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Ledley King column: England must move fast to give Kane a kickstart

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’ve seen speculation that Harry Kane is not fully fit or that he rushed back from injury for the Carabao Cup Final, but at the end of the season he was fine, he was 100 per cent — although obviously, I don’t know what’s happened since.

None of England‘s front players are firing or playing to their full potential, and that includes Harry. But I’ve got no doubts about him.

All the top players are the same. They bounce back after disappointing performances and that’s what makes them the best: their consistency.

It’s not like he’s had chances and he’s been missing. He’s barely had any service. Yes, his all-around game can go up a notch but, ultimately, Harry is about goals and his leadership, which is second to none. When he gets a few chances, we’ll see the net bulging again.

Looking at England’s front four, there was a lack of creativity against Scotland which is surprising. That’s a slight concern but I know Harry, and his mentality is to always look inwards. He’ll be thinking about what he can do to improve, rather than about what others may or may not have done.

I know there’s debate about Harry dropping deep, which was such a big weapon at Tottenham this season, but he’s always had that in his game.

When he was younger, we always said he was a cross between Teddy Sheringham and Alan Shearer because he had that ability, like Sheringham, to drop in and play.

We don’t want to lose that from his game but it is important he isn’t coming too deep for England and picking up the ball from the back four.

He needs to be clever but, ultimately, he needs movement ahead of him. I’m sure England will be working on that, because that’s what makes Harry so effective — the uncertainly among the defenders about who’s running in behind.

I think there’s been an overreaction to the Scotland draw. We have to remember it’s a young squad and many teams improve as the rounds progress. What we need to see is a reaction against the Czech Republic, but it shouldn’t be doom and gloom.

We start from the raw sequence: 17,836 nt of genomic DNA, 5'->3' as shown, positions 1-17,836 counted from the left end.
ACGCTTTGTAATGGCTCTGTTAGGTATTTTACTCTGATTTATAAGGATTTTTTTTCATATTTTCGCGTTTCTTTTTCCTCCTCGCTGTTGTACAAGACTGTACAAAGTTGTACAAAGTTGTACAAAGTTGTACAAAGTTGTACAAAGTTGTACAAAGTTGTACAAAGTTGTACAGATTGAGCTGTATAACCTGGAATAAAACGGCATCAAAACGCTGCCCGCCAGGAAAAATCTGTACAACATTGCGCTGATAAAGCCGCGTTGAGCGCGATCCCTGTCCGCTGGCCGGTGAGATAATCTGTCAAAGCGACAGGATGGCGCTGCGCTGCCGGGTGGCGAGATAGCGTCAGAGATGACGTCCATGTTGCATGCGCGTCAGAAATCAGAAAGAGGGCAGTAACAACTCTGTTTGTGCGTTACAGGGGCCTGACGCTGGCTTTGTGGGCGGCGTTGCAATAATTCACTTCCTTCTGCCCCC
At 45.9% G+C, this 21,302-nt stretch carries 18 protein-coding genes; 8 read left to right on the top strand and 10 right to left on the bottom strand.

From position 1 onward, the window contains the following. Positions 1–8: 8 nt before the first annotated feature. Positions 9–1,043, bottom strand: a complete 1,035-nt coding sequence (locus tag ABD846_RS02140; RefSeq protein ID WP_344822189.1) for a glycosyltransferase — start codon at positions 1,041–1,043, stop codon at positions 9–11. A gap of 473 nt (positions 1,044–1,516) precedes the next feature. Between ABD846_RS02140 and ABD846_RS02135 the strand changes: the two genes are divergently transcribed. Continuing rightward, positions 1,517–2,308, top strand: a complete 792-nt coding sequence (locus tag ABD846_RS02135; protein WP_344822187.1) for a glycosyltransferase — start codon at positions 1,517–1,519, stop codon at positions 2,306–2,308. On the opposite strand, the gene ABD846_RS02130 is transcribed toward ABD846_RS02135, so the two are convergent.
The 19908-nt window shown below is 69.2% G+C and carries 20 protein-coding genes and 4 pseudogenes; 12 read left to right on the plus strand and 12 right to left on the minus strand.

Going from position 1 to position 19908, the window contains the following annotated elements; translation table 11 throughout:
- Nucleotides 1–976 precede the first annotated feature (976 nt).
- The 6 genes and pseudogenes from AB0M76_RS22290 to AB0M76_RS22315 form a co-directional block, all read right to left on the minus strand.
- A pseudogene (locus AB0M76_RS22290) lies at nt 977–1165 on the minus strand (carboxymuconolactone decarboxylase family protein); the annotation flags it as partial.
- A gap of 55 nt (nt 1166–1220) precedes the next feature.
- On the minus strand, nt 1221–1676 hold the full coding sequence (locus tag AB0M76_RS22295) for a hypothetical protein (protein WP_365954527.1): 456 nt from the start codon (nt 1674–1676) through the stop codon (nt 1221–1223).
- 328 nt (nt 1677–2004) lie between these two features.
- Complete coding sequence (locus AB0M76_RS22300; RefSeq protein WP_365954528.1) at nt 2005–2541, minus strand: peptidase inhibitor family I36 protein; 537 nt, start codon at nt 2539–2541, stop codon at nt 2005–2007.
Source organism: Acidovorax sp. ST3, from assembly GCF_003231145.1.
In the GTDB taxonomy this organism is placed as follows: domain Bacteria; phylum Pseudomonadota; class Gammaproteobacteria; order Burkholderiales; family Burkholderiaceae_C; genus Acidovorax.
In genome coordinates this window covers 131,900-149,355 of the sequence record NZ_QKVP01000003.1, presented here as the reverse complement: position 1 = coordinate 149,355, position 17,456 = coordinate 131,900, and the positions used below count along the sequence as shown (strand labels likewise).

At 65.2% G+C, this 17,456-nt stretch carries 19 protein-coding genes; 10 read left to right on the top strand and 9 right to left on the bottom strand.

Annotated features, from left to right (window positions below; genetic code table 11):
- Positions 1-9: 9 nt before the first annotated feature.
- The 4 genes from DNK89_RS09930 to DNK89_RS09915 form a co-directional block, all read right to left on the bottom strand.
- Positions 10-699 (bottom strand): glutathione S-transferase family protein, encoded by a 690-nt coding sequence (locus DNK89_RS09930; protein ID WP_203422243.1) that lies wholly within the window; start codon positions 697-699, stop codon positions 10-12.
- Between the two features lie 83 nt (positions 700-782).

Teams are always striving for a balance of being solid at the back and letting the creative players go forward and express themselves.

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There was the same debate at times around Tottenham this season.

For me, one thing Gareth Southgate could look at is whether we need two holding midfielders in certain games, having started with both Declan Rice and Kalvin Phillips against Croatia and Scotland.

That’s something to look at in games when you’re dominating the ball. At the same time, it’s important to get a foothold in the game and have a base from which players can go forward and express themselves. These are the kind of decisions England need to think about.

England, who have already qualified from the group, will have no thoughts of getting a kinder draw in the last 16. That is never the mindset of any player.

If we beat the Czech Republic, that most likely sets up a huge tie at Wembley against a very good team, whether it’s France, Portugal or Germany.

But the players won’t be looking at the fixtures. They will just be thinking about performing well tonight and letting the chips lie where they lie.

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I get Joe’s anger, it’s why his future is bright

I’ve been keeping a keen eye on Joe Rodon for Wales and he is doing everything he can to return to Tottenham and be a first-choice centre-half.

Joe’s a great character. He loves defending. You might think that should be a given for a defender, but it’s not. Some love it more than others, and Joe is one of those who will celebrate a block or a header.

It’s not been an easy season for him, coming from the Championship to the Premier League and trying to embed himself in a changing back-four.

We did a lot of individual work at Spurs after training, which shows his character. A lot of players can be down when they’re not playing and want to get off the training pitch as soon as possible, but Joe was often the last there, always wanting to do extra.

He’s very self-critical and he beats himself up over small mistakes, like giving the ball away. A lot of the work we did together was mental — on getting him to bounce back from what he thought was an error.

When I was a young lad, I was similar — I’d get angry with myself. I don’t see it as a bad thing. He cares about his performance, about the details of the game. But it’s about having the mindset to brush it off and get back to business.

Preparing for this tournament, it was just about getting him in the right mindset, about him knowing he was a top player.

For young players, the mental side of the game is often the hardest part. When you’re not playing, or not even making the squad, self-doubt can creep in. For Joe, it was about assuring him that his time would come and to believe in himself. It’s the same for any young player.

We trust him at Tottenham and I’ve got no doubt he has a bright future.


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